"If it's not safe, we're not going to do it. And if it's not fun, we're not going to do it for very long."
After months of waiting, we finally received guidance from L.A. County with requirements for reopening camp amid the coronavirus pandemic. Unfortunately, after reviewing the new guidelines, we have not been able to find a way to safely operate at a level that meets both your standards and ours. Accordingly, Aloha Beach Camp will remain closed this summer.
We Were Willing to Make Every Reasonable Modification
We knew from the very beginning we’d have to make modifications in order to reopen camp. We were prepared to make every reasonable adjustment to make camp happen. But as we've said from the start, we would only operate camp this summer if doing so would be safe and feasible. And we would never be willing to make modifications so drastic that they could potentially:
Cloth Face Mask Requirement
As we reviewed the guidelines for opening camp, all of the required modifications presented unique challenges, although many seem relatively workable. One, however, in particular stood out: the requirement for campers to wear cloth face masks at camp.
When you send your child to Aloha Beach Camp, you are entrusting us to protect your child’s welfare. We don’t take that responsibility lightly. Under the new reopening guidelines, kids are required to wear cloth face masks during the entire camp day, except when swimming or eating. This requirement is something we (and other parents and health professionals we’ve spoken to) deem potentially unsafe.
Campers would be incredibly uncomfortable, taking their masks on and off all day, playing with them, burying them in the sand, all of that. This is completely understandable, because it's what kids do. But since masks are a legal requirement to operate, we’d be spending most of the day managing masks, reminding kids to keep them on, etc. This is not something we think campers should be concerned with in the first place.
We have a saying at camp that goes like this: “If it’s not safe, we aren’t going to do it, and if it’s not fun, we aren’t going to do it for very long.” In our view, wearing cloth masks at the beach is unsafe, and would seriously diminish the fun of camp.
RELATED: Rising coronavirus cases in Los Angeles another reason to keep camp closed.
Other Potential Issues
We’ve heard some camps intend to combat the face mask issue by keeping campers in the water for longer than normal periods of time. In our view this creates a new potentially dangerous health and safety issue, such as hypothermia (overexposure to the cold ocean water), among others. But let’s say for a minute we could actually find a workaround for the face mask issue.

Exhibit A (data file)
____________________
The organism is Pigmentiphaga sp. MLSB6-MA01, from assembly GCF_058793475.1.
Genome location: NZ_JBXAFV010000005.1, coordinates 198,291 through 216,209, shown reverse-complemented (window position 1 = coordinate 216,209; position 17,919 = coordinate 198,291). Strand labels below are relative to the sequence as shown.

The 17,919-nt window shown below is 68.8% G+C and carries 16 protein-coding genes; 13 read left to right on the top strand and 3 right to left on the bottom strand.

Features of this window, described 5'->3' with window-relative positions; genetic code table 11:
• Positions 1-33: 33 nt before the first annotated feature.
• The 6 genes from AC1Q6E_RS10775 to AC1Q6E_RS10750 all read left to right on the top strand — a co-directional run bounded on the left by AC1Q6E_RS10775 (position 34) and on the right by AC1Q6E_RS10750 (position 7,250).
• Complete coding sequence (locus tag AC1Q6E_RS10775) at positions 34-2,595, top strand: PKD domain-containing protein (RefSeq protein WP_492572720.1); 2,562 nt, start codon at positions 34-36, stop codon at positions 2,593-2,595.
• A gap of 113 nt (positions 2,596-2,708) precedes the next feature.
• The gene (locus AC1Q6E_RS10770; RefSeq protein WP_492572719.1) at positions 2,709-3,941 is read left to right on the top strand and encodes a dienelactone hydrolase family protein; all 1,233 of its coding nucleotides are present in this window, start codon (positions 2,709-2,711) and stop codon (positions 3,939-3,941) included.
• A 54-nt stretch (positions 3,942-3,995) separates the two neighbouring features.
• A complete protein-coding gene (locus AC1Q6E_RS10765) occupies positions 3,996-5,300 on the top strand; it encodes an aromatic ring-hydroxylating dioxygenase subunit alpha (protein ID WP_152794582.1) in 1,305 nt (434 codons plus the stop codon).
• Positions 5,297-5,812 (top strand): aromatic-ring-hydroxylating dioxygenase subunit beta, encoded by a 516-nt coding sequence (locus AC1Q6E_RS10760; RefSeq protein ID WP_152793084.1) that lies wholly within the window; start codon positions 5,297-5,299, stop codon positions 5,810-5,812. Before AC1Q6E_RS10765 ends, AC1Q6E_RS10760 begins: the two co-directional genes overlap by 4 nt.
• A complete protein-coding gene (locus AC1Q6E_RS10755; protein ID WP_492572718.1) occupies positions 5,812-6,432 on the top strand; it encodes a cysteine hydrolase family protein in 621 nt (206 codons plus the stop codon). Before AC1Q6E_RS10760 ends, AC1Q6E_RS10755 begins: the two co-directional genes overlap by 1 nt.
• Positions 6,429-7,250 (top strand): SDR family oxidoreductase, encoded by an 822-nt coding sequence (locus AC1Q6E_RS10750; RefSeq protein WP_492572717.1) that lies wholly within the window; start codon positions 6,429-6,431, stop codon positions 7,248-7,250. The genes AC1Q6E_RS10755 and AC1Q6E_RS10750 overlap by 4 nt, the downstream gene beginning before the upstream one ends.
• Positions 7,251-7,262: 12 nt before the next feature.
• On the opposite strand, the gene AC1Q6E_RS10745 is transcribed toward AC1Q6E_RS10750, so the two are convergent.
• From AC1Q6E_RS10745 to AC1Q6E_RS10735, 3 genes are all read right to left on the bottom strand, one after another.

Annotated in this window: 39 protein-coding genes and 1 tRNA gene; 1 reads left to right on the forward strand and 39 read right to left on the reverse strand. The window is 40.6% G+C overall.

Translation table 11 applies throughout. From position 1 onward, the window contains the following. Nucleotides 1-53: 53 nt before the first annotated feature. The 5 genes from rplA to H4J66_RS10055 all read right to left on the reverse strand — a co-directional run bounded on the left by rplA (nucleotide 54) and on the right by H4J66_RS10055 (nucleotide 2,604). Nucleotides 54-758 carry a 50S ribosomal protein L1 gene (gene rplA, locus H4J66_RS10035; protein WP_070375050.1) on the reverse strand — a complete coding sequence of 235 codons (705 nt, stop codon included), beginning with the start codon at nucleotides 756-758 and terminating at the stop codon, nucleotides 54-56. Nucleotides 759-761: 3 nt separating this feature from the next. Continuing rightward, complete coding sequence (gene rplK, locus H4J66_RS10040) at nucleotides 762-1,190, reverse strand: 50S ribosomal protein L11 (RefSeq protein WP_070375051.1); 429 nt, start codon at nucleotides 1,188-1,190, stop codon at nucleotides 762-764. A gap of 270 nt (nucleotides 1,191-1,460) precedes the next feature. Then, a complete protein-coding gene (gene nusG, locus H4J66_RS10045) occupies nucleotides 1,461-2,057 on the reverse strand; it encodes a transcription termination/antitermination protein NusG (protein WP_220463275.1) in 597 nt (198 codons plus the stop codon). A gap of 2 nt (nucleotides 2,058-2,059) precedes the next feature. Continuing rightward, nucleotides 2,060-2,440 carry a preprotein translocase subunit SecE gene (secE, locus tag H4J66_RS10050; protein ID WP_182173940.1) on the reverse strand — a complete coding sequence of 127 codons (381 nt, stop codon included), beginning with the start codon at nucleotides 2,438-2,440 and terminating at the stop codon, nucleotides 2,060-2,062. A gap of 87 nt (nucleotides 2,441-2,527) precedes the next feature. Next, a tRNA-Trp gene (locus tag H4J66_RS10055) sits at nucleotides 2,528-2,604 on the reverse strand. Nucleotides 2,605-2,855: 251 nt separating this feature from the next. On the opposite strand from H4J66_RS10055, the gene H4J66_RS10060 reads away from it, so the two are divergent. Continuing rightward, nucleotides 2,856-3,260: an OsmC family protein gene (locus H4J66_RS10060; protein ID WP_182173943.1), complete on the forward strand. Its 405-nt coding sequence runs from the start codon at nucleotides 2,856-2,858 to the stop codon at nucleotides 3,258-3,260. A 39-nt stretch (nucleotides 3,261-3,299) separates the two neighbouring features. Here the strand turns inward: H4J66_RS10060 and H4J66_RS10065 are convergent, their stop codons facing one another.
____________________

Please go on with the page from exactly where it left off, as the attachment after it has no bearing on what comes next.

Even then, we'd still have to contend with the fact the additional modifications would cause us to deliver a program that looks, feels, and operates differently from anything you’ve come to know and love about Aloha Beach Camp over the years. We'd be facing all kinds of additional issues, such as:
As the only accredited beach camp by the American Camp Association, licensed by the L.A. County Dept. of Beaches and Harbors, permitted as an Organized Camp by the Los Angeles County Department of Public Health, and with an immediate family member in a high-level position at the CDC in Atlanta, we're sad about this decision but know it's the right one.
If anything changes and campers are not required to wear cloth face masks later this summer, and additional requirements and modifications loosen allowing us to provide the camp experience you expect and deserve, perhaps we’ll operate for a few weeks down the line. Please join our interest list and we’ll keep you posted about that going forward.
We also have some exciting new programs coming up, such as our new Camp Counselor Academy where kids who want to become counselors (at Aloha or elsewhere) can learn everything they need to know about the job interview process, how to lead camp activities, child development and more.
We're also offering surfboards and boogie boards for rent if you need any equipment for your own day at the beach.
We look forward to staying connected with you. Rest assured Aloha Beach Camp will be back next year better than ever. We can’t wait to see you then. Meanwhile, we hope you and your loved ones stay healthy and safe. Thank you for supporting Aloha Beach Camp.
All the best,
Eric Naftulin and Family
Teri, Sarah, Josh and Noah
Aloha Beach Camp
This blog is written and maintained by Eric D. Naftulin, Aloha Beach Camp's owner and Executive Director the the past 20 years.